Mark Kelly, former NASA astronaut: Trump Space Force, a silly idea



President Donald Trump has brought the United States closer to creating the first new military wing in more than 70 years: a space force.

Trump can not create a spatial force alone; this requires Congressional approval. On Tuesday, the President signed a document entitled Space Policy Directive 4, or SPD-4.

The new memorandum asks the Ministry of Defense (DOD) to draft a bill for Congress that would create a space force. If such legislation were adopted, the new division would exist alongside the air force, the army, the coastguard, the navy and the navy.

"The Space Force would be allowed to organize, train and equip military space forces … to ensure unhindered access to space and freedom to operate in space, and to provide vital capabilities to joint and coalition forces in times of peace and in the specter of conflict, "according to the directive.

President Donald Trump posts "Space Policy Directive 4" on February 19, 2019.
Jim Young / Reuters

The directive says that legislation establishing a space force should not include NASA. But Jim Bridenstine, NASA administrator and former Republican congressman, weighed in signing the document via Twitter.

"Civilization is dependent on the freedom of navigation in space.The SPD-4 guarantees the continuity of our freedom. @NASA has billions of dollars in assets and a permanent human presence in it. NASA will not have a direct role, but I support the announcement of @POTUS Trump, "Bridenstine m said Tuesday, add that he has already voted for a similar proposal to Congress.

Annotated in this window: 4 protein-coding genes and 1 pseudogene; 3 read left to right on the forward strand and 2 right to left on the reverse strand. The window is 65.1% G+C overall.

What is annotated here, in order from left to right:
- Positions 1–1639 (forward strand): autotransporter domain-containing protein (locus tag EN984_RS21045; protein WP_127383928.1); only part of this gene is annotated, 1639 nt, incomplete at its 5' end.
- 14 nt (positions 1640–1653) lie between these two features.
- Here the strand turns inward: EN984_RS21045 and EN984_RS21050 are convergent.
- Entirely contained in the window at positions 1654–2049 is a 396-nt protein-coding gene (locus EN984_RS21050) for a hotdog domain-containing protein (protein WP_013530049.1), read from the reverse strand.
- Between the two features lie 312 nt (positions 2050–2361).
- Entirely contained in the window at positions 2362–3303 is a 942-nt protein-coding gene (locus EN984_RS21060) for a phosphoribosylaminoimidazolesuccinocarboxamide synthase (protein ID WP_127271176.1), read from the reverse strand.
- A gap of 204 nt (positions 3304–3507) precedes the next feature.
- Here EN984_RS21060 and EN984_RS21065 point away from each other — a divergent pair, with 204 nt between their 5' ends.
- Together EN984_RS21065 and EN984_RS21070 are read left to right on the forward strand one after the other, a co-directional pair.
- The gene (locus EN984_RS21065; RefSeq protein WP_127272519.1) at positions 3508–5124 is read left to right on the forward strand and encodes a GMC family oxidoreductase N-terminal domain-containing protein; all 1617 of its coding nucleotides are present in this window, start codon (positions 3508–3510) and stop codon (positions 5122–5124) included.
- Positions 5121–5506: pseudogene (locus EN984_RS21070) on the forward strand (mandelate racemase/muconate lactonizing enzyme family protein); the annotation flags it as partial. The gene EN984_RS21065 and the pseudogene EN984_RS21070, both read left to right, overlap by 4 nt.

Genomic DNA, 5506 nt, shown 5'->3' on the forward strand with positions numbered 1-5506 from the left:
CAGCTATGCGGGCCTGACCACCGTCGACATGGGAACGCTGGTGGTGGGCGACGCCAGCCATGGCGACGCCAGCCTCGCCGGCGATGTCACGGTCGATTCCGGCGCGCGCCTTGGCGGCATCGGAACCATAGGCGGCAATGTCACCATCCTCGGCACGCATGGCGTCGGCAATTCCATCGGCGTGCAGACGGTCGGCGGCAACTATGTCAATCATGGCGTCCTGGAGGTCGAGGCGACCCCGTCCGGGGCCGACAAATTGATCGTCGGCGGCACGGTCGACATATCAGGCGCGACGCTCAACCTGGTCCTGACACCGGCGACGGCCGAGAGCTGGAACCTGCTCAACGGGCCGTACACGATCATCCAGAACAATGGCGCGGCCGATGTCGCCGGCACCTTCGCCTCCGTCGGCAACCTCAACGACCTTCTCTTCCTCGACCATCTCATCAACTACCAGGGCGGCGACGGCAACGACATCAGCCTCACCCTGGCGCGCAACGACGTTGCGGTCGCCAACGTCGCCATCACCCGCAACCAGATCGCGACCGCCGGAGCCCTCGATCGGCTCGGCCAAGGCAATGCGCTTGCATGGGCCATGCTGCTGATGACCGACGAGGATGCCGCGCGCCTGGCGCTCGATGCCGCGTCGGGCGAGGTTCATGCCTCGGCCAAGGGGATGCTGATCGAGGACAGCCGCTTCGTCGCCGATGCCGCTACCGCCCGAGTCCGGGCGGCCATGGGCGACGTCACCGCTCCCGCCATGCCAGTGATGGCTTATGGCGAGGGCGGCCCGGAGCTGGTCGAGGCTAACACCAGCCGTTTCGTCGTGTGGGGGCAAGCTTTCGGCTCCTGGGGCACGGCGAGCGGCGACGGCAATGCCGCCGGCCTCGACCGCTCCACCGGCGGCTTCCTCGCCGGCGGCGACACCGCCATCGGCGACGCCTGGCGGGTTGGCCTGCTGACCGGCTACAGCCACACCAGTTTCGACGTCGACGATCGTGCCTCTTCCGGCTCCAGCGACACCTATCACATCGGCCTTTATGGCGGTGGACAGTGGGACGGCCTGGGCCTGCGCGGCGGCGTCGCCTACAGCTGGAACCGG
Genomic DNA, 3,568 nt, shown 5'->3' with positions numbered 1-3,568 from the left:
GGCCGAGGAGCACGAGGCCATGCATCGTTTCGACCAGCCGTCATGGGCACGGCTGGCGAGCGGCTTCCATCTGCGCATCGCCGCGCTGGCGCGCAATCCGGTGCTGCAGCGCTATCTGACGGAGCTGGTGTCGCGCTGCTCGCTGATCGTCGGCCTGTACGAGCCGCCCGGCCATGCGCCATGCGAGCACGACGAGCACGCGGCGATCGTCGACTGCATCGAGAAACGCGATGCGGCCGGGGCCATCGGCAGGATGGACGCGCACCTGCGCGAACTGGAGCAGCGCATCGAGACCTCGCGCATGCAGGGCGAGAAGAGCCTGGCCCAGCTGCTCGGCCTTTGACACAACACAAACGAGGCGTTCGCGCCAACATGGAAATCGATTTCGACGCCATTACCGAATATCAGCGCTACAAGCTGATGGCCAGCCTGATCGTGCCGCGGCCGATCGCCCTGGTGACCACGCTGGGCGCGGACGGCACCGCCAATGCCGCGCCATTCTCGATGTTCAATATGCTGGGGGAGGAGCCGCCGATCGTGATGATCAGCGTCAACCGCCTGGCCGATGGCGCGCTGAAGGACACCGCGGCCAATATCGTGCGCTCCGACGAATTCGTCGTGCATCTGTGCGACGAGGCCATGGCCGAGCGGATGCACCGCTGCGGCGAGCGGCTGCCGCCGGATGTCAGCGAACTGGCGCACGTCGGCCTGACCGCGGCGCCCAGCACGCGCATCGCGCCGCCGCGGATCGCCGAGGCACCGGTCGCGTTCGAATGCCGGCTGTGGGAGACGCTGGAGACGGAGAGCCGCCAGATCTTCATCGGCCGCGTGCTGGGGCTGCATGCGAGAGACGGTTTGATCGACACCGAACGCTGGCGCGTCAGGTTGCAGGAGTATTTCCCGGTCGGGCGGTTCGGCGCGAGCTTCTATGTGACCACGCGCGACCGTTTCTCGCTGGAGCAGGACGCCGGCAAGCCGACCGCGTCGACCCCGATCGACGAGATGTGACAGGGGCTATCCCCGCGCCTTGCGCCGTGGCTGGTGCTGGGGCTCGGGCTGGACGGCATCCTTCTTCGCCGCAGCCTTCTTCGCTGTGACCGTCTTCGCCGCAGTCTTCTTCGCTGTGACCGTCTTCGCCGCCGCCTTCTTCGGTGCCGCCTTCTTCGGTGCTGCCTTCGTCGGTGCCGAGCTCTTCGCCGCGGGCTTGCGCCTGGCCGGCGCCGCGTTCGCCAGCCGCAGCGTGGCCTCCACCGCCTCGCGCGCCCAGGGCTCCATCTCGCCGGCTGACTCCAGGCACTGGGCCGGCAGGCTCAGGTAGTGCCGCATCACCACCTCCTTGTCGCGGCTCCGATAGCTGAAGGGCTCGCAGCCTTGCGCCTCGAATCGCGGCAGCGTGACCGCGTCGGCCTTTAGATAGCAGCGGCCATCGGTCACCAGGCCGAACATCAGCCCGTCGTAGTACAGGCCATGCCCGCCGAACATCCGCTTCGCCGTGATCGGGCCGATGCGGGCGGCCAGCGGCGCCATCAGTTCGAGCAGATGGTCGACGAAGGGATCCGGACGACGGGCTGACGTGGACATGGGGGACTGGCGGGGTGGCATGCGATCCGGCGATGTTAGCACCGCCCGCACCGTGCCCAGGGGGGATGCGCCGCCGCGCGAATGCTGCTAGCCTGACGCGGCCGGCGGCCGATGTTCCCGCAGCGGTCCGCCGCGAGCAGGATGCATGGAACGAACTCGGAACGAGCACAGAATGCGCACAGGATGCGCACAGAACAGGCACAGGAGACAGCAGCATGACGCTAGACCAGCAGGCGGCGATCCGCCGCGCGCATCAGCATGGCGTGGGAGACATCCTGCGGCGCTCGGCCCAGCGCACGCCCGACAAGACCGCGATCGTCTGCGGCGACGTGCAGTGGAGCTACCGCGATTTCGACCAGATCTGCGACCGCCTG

But not everyone is on board with a space force.

NASA's retired astronaut, Mark Kelly, has expressed his opposition to this idea. Kelly is a former Navy captain, pilot, veteran fighter, quadruple astronaut and twin brother of former astronaut Scott Kelly. He also presents himself for a seat in the US Senate in Arizona.

"It's a stupid idea, the Air Force is doing it already, it's their job", Kelly tweeted in June. "What is the next step, we are moving the submarines to the 7th branch and call it the" submarine force "?"

Kelly reiterated and developed her argument in August during an interview with MSNBC.

"There is a threat but it is being managed by the US Air Force today. [It] It does not make sense to build a whole new level of bureaucracy in an incredibly bureaucratic DOD, "he said, according to Reuters. This is an area on which we must continue to focus … but we can do it within the US Air Force. . "

Kelly and her campaign did not immediately respond to Business Insider's requests for comment on the signing of the SPD-4.

However, some members of Congress also expressed their disgust for the idea of ​​a space force, while other critics question its usefulness, its cost and its potential role in the militarization of space, with possibly be a disastrous effect.

Why the United States already has a "space force"

USAF

In her critics, Kelly was referring to the Air Force Space Command – although the band has had different names over the years.

Space's command is based in Colorado. His responsibilities include supporting the military use of satellites, launching rockets and cyberwar operations. The group also helps track the countless debris and space debris around the Earth that is a persistent threat to everything in orbit.